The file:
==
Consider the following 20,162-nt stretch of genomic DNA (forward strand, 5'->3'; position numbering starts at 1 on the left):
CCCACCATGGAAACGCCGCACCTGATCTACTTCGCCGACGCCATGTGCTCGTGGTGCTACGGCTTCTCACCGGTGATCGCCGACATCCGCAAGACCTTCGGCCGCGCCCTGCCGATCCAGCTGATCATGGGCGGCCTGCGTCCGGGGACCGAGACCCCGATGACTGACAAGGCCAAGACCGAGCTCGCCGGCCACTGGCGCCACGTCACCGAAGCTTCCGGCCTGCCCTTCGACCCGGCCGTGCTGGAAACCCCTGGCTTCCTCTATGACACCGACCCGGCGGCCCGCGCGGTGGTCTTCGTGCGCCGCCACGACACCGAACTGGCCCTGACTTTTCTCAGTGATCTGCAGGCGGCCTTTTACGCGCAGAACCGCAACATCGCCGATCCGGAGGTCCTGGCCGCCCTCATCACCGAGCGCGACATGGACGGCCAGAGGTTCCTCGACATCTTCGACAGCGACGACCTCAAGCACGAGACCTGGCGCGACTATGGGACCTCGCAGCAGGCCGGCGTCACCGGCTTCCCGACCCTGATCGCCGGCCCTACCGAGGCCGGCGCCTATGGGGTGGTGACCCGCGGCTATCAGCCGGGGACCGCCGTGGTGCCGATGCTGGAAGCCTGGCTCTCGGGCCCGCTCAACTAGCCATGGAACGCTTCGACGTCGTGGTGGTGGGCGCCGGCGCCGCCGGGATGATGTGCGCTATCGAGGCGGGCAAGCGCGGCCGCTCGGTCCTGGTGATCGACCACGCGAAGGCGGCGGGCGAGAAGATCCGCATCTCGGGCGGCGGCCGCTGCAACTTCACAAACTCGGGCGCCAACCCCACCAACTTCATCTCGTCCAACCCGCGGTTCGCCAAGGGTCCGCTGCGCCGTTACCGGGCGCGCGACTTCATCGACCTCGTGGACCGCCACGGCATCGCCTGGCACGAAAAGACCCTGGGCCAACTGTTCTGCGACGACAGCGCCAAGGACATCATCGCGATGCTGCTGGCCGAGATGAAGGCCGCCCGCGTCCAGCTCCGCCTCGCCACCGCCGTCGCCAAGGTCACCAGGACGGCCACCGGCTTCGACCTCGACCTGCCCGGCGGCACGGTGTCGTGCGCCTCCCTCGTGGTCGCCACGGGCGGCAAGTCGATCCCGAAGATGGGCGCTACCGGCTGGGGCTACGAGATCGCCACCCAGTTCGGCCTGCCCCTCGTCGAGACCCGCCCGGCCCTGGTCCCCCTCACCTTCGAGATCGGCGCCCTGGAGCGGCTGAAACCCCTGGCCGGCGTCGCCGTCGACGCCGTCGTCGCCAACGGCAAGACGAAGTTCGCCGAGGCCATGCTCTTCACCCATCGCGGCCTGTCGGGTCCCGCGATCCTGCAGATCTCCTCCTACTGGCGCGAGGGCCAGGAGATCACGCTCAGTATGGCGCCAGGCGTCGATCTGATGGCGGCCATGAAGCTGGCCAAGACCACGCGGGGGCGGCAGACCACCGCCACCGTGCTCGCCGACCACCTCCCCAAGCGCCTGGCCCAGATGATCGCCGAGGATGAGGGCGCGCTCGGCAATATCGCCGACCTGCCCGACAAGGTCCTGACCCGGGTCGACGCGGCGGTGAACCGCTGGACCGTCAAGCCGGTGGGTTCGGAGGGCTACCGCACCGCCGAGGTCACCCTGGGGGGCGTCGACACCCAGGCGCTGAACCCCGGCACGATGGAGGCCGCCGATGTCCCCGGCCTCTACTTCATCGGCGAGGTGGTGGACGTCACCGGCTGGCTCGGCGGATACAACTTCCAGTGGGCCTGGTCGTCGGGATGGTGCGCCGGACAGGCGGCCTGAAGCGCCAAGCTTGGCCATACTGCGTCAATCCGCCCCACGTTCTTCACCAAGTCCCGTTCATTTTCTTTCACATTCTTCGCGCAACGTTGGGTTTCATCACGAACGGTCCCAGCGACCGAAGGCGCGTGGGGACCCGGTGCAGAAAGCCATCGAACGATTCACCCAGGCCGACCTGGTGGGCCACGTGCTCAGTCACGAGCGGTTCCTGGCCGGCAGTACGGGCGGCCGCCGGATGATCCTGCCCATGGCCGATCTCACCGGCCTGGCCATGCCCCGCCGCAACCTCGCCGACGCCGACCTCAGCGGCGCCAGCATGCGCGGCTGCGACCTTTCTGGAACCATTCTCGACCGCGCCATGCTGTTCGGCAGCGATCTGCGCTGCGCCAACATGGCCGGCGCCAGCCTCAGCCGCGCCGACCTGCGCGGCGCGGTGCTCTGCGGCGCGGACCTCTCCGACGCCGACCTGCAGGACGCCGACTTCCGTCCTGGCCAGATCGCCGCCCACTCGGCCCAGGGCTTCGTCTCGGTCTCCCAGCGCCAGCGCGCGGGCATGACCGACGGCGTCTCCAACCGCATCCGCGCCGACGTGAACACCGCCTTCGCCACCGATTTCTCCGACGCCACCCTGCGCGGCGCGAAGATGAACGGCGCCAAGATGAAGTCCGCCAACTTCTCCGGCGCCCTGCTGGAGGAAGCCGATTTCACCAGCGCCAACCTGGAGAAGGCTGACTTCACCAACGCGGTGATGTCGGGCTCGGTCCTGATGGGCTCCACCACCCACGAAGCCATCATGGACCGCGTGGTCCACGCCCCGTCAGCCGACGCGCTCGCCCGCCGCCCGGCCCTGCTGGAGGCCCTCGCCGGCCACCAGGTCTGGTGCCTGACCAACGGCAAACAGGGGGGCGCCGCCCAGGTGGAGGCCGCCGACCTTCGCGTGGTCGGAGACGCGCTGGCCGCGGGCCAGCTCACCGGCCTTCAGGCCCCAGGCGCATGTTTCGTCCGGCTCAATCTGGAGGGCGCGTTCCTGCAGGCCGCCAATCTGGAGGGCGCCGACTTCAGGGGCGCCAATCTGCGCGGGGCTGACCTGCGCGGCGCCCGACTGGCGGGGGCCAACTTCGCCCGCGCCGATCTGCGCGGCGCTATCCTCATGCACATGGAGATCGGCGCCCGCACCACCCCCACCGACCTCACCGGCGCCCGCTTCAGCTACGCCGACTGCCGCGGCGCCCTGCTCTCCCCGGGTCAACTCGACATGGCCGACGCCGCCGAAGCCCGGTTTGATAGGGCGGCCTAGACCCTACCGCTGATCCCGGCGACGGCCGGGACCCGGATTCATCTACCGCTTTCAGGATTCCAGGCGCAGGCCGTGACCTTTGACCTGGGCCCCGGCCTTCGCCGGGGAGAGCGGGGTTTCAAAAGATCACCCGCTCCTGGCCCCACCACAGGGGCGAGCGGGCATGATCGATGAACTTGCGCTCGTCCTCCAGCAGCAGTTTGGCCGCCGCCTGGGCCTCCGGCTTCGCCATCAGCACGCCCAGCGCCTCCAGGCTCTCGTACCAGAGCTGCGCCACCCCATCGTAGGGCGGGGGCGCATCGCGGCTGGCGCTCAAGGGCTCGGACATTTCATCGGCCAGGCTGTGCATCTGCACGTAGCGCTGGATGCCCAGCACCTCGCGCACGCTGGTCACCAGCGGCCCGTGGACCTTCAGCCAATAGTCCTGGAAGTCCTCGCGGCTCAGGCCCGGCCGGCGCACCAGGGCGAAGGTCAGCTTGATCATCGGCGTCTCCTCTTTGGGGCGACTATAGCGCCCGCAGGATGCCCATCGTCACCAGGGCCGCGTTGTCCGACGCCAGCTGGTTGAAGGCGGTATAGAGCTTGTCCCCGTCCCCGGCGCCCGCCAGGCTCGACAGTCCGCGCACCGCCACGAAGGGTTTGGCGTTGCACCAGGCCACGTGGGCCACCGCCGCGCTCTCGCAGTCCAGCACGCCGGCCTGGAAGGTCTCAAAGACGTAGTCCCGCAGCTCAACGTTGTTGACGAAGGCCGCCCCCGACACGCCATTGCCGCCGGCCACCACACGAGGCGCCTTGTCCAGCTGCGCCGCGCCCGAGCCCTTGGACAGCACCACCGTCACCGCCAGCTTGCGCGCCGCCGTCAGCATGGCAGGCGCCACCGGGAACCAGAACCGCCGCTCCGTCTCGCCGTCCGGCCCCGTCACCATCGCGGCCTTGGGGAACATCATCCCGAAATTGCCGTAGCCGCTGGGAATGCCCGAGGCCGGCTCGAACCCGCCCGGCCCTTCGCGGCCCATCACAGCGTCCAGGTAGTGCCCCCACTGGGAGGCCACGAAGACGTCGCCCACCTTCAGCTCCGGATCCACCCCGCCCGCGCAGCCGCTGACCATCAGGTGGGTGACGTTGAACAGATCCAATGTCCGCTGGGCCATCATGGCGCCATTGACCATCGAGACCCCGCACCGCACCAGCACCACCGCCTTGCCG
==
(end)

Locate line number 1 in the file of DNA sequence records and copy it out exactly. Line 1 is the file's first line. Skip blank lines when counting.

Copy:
Consider the following 20,162-nt stretch of genomic DNA (forward strand, 5'->3'; position numbering starts at 1 on the left):